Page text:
Companies are using expatriate assignments for an ever-increasing set of needs. Besides responding to specific client requirements or expanding the business into new markets, expat assignments are great developmentally for employees, raising the level of both engagement and loyalty. In a 2018 Allianz Care survey, 70% of respondents believed that offering staff expatriate assignments increases their loyalty. This could be why they also found in that survey that 91% plan for further expansion in expat assignments.
Increasing expatriate activity is certainly a trend being seen within our own client base, but also elsewhere within the industry. From the 2017 KPMG GAPP survey report, 54% of participants stated that global assignments are a formal part of their talent development and that over the next five years:
- 79% of them will use extended international business trips (three months or more) more often
- 62% of them will use short-term assignments more often
- 71% will see an increase in the use of developmental or training assignments
- 62% will have an increase in the use of indefinite/permanent transfers
So, here are five expat assignment trends to consider now and into the future:
- Deployment volumes are increasing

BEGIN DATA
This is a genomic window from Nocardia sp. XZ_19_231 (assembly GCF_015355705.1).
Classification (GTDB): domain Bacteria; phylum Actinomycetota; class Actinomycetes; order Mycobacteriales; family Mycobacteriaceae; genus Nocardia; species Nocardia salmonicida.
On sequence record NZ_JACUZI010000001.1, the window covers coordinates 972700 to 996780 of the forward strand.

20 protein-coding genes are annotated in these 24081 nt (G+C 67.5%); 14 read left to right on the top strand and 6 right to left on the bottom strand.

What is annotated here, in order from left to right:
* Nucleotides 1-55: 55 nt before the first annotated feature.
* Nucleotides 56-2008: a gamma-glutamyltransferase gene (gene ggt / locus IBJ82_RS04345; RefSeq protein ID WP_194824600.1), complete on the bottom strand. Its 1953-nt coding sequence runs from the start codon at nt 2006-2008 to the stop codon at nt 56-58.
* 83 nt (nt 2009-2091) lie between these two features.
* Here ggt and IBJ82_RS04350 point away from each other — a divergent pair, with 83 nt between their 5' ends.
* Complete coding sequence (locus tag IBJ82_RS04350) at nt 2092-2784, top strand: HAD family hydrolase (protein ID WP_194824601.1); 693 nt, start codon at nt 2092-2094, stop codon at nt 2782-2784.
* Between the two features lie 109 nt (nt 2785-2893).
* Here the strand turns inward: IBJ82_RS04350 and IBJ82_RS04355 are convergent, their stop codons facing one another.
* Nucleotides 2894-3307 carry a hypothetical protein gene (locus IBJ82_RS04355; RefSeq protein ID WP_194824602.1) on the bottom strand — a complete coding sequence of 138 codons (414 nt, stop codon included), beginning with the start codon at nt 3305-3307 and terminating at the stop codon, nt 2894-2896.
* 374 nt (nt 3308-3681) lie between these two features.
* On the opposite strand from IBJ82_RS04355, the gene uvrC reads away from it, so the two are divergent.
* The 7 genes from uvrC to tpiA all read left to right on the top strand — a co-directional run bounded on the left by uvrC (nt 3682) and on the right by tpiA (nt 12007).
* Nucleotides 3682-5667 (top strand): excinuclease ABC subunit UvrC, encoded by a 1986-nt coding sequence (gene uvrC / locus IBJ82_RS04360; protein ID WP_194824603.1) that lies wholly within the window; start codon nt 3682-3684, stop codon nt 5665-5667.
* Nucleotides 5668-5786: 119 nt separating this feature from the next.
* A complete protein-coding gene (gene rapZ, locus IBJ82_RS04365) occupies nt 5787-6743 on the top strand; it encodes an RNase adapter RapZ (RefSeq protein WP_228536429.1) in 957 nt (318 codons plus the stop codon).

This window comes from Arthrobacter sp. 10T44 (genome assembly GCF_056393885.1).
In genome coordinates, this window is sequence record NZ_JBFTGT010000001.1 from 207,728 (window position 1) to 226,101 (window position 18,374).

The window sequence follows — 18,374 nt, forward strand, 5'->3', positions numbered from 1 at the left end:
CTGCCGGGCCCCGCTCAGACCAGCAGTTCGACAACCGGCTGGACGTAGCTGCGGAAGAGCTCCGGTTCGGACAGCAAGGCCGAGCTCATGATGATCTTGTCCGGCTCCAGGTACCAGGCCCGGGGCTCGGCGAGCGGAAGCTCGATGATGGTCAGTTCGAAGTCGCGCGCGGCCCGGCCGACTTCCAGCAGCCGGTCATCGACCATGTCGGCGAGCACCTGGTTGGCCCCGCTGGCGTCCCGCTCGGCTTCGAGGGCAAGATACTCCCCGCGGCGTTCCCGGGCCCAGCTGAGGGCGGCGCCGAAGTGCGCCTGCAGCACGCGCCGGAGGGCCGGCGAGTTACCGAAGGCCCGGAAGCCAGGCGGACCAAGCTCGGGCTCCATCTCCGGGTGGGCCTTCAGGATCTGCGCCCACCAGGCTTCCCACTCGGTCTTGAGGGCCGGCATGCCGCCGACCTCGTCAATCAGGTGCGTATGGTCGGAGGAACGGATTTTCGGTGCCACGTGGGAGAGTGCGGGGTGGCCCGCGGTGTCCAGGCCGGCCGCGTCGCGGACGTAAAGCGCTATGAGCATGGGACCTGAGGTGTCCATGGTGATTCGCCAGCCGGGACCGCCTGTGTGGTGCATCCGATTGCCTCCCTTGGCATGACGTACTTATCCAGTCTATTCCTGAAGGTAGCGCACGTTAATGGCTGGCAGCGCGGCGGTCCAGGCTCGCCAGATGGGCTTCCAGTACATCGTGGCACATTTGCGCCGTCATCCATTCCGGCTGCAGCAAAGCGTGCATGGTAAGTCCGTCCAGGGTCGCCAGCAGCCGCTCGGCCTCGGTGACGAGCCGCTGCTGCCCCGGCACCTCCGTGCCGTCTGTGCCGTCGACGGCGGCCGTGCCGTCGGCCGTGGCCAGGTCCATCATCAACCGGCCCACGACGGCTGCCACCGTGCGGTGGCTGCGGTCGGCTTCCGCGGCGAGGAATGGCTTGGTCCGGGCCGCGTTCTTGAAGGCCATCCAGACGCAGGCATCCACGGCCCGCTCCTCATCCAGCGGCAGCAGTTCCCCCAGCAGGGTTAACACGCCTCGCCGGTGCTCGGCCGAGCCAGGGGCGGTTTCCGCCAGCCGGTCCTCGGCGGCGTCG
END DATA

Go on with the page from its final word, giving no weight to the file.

- Assignments are decreasing in duration with short-term assignments and extended business trips being even more popular
- The percentage of female expatriates will continue to grow in the future, and the expatriate population will continue to become more diverse
- Younger employees are being sent on expat assignments
- Improved repatriation processes are enhancing retention
As the "future of work" continues to get discussed, analyzed and predicted, consider the above mobility trends and what your program needs to do to be ready!
Even with the world at our fingertips, nothing beats on-the-ground communication. For hundreds of years, companies have sent employees around the world to work in new markets. These expatriates land on the ground, learn new ways of living and working, eat the local food, sometimes learn a new language, get culture shock, make new friends, and in the middle of this turmoil, get work done. But over the years, and especially since the creation of the Internet and now that the millennial generation has started to fill the workforce, the way companies approach expat assignments has shifted. So, what does a typical expat work assignment look like today? And, more importantly, how does that affect leaders and managers all over the world?